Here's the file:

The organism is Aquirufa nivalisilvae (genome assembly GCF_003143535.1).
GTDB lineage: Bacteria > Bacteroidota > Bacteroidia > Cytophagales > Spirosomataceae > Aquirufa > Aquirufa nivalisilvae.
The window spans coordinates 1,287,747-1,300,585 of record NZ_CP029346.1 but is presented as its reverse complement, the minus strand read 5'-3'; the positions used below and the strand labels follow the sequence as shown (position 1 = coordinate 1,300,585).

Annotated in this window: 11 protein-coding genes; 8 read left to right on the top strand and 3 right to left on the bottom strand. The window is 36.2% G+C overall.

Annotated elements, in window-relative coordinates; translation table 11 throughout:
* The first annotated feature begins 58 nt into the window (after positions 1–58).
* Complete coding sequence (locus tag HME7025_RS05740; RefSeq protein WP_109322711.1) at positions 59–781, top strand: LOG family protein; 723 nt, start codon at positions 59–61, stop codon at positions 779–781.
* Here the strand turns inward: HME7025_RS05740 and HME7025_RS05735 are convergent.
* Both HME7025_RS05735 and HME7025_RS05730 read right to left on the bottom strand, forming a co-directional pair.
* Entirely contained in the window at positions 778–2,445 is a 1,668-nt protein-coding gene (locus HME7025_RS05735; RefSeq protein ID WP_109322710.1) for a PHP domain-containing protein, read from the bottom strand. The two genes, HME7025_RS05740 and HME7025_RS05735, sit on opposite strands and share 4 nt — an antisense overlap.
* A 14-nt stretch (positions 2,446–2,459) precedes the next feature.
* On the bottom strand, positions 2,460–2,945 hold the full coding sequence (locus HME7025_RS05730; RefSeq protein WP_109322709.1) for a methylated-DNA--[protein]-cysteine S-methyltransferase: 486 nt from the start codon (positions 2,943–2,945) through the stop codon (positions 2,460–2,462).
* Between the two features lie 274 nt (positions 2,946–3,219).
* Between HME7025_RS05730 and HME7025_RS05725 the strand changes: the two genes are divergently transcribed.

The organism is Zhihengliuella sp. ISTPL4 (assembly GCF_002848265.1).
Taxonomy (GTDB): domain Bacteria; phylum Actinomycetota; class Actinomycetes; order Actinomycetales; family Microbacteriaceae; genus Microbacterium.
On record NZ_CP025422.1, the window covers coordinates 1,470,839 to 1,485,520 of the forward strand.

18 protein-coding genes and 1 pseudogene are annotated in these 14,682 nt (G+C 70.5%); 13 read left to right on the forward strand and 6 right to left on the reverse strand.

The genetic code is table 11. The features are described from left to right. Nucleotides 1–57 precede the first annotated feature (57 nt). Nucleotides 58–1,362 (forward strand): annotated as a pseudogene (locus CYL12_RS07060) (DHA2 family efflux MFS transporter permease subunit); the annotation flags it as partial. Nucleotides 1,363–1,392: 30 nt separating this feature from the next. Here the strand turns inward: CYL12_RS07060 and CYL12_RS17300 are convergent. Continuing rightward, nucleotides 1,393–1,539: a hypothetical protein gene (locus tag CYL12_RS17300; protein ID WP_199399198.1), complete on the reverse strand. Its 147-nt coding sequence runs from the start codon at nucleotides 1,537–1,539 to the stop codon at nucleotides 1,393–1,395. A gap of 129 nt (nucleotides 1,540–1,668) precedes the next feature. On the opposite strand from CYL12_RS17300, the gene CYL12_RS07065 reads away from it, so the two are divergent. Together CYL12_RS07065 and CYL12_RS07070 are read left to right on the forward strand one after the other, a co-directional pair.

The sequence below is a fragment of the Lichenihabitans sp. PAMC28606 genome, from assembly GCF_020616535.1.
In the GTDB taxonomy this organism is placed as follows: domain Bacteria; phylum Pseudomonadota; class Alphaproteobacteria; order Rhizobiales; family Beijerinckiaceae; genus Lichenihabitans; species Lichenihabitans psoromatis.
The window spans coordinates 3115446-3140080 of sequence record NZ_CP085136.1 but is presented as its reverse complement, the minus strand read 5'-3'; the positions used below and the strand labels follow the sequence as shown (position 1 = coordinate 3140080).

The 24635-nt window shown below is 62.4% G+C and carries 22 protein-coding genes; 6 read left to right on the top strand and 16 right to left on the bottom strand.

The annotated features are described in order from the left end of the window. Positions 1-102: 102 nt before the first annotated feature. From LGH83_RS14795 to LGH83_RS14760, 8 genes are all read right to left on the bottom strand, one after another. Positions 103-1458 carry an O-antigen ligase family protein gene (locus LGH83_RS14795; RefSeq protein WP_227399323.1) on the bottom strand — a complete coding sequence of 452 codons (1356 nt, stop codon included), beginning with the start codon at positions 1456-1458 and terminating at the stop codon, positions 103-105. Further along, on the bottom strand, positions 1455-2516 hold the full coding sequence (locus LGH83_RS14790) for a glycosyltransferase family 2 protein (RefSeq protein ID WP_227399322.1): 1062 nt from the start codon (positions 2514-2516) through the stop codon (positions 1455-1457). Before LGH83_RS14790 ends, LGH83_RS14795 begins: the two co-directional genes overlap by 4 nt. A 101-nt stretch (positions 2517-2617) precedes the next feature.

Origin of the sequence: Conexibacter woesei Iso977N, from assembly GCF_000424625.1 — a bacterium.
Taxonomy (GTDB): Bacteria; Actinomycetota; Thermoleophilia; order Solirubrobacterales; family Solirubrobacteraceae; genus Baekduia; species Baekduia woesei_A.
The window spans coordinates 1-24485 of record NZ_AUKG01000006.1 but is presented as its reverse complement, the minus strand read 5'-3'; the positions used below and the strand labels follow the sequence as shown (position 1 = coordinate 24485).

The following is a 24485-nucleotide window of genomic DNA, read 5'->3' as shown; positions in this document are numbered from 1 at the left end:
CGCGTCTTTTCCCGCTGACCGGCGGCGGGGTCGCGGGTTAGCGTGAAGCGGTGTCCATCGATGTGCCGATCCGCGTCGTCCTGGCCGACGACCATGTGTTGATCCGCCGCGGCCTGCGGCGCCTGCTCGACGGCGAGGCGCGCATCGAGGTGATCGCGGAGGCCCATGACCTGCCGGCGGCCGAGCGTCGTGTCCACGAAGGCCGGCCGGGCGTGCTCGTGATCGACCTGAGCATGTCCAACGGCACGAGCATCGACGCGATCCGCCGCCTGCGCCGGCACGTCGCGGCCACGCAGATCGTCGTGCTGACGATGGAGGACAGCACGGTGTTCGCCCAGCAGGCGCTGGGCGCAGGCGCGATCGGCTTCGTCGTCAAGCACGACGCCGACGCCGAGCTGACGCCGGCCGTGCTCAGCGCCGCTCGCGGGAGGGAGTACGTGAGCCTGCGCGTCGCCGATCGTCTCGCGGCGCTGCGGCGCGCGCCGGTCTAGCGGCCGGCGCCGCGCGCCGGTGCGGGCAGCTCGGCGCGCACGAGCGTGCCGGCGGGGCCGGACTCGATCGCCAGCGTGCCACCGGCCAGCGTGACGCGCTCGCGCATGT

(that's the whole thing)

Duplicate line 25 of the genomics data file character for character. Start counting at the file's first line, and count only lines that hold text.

Origin of the sequence: Conexibacter woesei Iso977N, from assembly GCF_000424625.1 — a bacterium.